Fibre type proportion and fibre size in trapezius muscle biopsies from cleaners with and without myalgia and its correlation with ragged red fibres, cytochrome-c-oxidase-negative fibres, biomechanical output, perception of fatigue, and surface electromyography during repetitive forward flexions.Eur J Appl Physiol. 2001 Jun; 84(6):492-502.EJ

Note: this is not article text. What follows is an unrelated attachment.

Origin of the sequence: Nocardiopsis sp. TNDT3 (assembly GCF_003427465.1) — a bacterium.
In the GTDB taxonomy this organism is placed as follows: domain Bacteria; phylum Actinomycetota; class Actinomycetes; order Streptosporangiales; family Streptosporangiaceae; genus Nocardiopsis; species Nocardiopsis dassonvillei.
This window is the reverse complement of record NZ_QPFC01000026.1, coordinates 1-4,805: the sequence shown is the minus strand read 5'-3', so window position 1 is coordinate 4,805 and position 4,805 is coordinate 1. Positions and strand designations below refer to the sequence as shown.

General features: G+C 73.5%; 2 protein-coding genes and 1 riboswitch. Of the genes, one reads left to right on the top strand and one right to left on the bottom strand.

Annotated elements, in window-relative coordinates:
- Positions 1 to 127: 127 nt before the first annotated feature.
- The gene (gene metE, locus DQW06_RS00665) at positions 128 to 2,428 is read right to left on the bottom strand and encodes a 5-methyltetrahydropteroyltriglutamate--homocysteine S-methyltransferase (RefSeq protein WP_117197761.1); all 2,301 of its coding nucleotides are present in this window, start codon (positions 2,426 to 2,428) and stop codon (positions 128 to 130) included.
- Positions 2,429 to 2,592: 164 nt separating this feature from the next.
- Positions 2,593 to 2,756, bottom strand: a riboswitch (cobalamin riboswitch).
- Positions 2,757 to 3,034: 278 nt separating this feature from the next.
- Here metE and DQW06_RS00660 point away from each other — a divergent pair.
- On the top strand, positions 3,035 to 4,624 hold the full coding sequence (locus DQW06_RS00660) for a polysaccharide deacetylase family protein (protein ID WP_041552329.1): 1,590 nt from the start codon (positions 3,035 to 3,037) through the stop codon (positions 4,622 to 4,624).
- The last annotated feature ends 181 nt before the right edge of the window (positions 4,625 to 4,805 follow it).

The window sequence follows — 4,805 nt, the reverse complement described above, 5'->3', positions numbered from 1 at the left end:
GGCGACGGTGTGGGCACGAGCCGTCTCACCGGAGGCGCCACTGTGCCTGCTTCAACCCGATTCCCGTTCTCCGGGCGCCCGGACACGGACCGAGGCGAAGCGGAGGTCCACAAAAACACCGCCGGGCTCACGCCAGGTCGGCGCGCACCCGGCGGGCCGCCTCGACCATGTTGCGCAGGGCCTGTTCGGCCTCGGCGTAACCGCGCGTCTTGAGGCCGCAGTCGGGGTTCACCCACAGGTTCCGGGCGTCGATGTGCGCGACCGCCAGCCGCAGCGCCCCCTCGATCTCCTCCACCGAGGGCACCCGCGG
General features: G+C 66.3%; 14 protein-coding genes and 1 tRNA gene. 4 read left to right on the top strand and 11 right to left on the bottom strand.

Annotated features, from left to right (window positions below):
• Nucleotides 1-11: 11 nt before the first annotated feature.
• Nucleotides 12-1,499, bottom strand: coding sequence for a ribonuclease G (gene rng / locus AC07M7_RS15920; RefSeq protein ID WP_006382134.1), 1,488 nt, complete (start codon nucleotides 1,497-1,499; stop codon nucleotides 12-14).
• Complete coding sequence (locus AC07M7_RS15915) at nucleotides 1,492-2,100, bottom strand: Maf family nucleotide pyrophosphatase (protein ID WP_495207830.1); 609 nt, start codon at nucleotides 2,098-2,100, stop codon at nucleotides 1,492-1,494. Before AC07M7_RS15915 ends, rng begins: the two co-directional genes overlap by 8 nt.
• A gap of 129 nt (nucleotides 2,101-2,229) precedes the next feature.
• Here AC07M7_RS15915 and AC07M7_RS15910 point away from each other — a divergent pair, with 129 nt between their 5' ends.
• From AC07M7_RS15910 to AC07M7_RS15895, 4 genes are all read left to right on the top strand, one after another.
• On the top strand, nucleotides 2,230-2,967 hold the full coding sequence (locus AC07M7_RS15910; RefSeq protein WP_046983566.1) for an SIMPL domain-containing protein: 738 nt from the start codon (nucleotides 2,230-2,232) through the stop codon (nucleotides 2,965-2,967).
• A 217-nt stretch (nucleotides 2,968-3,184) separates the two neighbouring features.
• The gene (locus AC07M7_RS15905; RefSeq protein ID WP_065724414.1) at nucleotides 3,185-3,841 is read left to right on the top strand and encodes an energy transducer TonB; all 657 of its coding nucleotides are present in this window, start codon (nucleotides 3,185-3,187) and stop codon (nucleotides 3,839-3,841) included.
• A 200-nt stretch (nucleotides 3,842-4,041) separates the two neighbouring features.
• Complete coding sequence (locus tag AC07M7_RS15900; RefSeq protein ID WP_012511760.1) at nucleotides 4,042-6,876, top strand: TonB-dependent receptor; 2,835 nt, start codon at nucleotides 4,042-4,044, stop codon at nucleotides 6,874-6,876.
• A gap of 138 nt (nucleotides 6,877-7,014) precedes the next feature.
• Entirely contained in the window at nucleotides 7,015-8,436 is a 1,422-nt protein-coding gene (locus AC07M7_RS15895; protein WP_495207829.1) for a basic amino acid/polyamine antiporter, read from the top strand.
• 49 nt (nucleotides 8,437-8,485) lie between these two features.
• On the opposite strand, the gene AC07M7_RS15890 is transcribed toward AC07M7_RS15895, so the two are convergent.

In the literature enlarged/increased cross-sectional area (CSA) of type I muscle fibres has been reported as a morphological mark of work-related localised myalgia in the descending part of the trapezius muscle of women. These studies did not use enough subjects or lacked an adequate control group. The recording of surface electromyograms (EMG) is central to the research field of work-related myalgia. However, the influence of intrinsic muscle properties such as the effect of muscle fibre distribution upon surface EMG has to be better understood in order properly to evaluate this method as a possible diagnostic and preventive tool. This study had two aims. Firstly, it investigated the muscle fibre distribution and CSA in work-related myalgia in trapezius muscles. Secondly, the multivariate relationships among muscle morphology and histochemistry [ragged-red (RR) fibres, and cytochrome-c-oxidase-negative-fibre changes] EMG, perceived fatigue, and biomechanical output of shoulder flexions were analysed. The raw data have been presented in an earlier study. The participants in this study were 25 female cleaners with work-related myalgia of the trapezius muscle and 25 female cleaners not experiencing work-related myalgia of this muscle. The control group comprised 21 healthy female teachers who had not been exposed to highly repetitive work or static muscle work. Smaller CSA of type II fibres were found in cleaners compared to teachers. In this study the CSA of type I fibres of the trapezius muscles associated with myalgia were no greater than in muscles without myalgia. The prevalence of RR fibres together with age, fibre type proportions, CSA and working as a cleaner correlated with the ability to relax as recorded electromyographically. The relative mean frequency of the EMG of the trapezius muscle correlated with the prevalence of RR fibres, but it did not correlate with the proportions and CSA of different fibre types. Low biomechanical outputs and low signal amplitude increases of the EMG during the test were associated with high proportions of type -IIB fibres. The smaller CSA of type II fibres in cleaners might have reflected a different muscle activation pattern due to different occupational demands in cleaners than in teachers. Morphological or histopathological variables can influence the three EMG variables investigated.